Source: xkcd. Creative Commons Attribution-NonCommercial 2.5 License

    We want people to be critical of the arguments they encounter but please try to be civil and give other conference goers the benefit of the doubt. People have a right to know what you are saying about them so please ensure you tag other users if you are talking about their contributions to the conference. Likewise please ensure you credit people appropriately, including relevant affiliations (most academic departments now have Twitter accounts) if the person in question does not have their own feed.  

    Social media can often magnify disagreements and multiply misunderstandings. To paraphrase our favourite xkcd cartoon, if it begins to matter to you that someone is wrong on the internet then that’s a sign you should put down your phone or tablet and engage with the conference without social media for a bit. We want to use social media to help people at Undisciplining connect with each other and the last thing we want is for people to spend the event falling out over social media. We’ve worked hard to create a friendly, engaging and welcoming event so please do your best to approach each other with that ethos when you interact through social media.

    Requirements:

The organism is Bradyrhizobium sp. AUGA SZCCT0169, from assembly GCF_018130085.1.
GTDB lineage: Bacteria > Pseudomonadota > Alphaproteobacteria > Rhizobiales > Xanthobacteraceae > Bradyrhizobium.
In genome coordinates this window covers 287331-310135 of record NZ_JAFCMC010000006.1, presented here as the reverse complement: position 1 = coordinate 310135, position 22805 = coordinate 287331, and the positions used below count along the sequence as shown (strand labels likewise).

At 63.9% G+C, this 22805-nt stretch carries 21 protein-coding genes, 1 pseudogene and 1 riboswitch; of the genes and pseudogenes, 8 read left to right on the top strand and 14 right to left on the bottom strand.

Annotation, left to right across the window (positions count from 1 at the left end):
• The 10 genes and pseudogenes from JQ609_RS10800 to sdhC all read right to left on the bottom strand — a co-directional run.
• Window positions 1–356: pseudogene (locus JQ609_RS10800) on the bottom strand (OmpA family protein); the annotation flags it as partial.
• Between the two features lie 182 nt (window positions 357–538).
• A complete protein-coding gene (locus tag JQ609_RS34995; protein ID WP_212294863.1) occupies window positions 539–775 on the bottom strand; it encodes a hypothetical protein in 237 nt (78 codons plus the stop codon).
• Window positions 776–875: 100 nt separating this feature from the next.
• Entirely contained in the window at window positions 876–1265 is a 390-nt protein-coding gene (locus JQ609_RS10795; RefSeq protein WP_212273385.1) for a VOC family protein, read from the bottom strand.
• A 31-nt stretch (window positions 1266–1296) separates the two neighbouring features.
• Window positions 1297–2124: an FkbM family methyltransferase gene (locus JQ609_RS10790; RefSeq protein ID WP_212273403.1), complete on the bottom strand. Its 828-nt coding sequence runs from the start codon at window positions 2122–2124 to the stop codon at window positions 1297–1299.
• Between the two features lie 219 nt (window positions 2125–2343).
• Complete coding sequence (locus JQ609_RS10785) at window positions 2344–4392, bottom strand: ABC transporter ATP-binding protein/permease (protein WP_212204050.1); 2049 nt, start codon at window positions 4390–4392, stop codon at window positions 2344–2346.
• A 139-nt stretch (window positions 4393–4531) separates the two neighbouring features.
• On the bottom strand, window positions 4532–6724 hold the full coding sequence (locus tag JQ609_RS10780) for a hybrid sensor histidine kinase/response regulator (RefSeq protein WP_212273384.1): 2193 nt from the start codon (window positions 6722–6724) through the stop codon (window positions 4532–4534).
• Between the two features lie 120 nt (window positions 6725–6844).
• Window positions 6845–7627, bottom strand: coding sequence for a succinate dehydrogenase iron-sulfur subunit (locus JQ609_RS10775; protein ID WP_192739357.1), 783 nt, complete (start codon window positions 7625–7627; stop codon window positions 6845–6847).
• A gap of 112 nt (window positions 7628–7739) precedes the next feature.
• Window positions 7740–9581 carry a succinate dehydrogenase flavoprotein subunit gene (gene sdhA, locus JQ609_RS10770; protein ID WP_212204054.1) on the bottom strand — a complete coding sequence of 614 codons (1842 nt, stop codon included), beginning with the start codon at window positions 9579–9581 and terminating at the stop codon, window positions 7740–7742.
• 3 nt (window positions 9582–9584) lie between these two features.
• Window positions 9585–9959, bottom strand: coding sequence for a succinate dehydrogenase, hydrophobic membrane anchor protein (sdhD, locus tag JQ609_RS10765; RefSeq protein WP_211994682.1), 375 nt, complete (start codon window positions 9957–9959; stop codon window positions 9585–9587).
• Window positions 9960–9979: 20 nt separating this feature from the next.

• Please ensure you use the #undisciplining hashtag on Twitter and Instagram. This will allow us to keep track of what’s happening on social media and curate this material before, during and after the event. We are keen to help people connect with each other and connect to other conference goers, so if you’d like us to recirculate something to other participants at the conference please tweet the request to us or e-mail community@thesociologicalreview.com.
    • Please follow the instructions of chairs concerning social media. While we encourage social media at the conference as a whole, speakers and organisers establish what they are comfortable with in their sessions. Therefore please listen to the guidance of the chairs and respect any concerns or requests made by speakers to this end.
    • Please refrain from using live streaming services like Periscope or Facebook Live during the conference. Many people are uncomfortable with the idea of being live-streamed and its immediacy can create problems, even for those who might be comfortable with the idea in principle.
    • Please refrain from recording audio or video at the conference. We have put a lot of time and energy into planning the multimedia being produced at the event. We want to ensure that we capture the event in the most effective way and ensure everyone is comfortable with the finished outputs.
    • Please be considerate in your use of photography at the conference. Photography is ok in the main auditorium unless otherwise specified. Please aim for crowds and avoid foregrounding individuals when taking photography outside of sessions. Avoid photography in workshops unless told it is ok.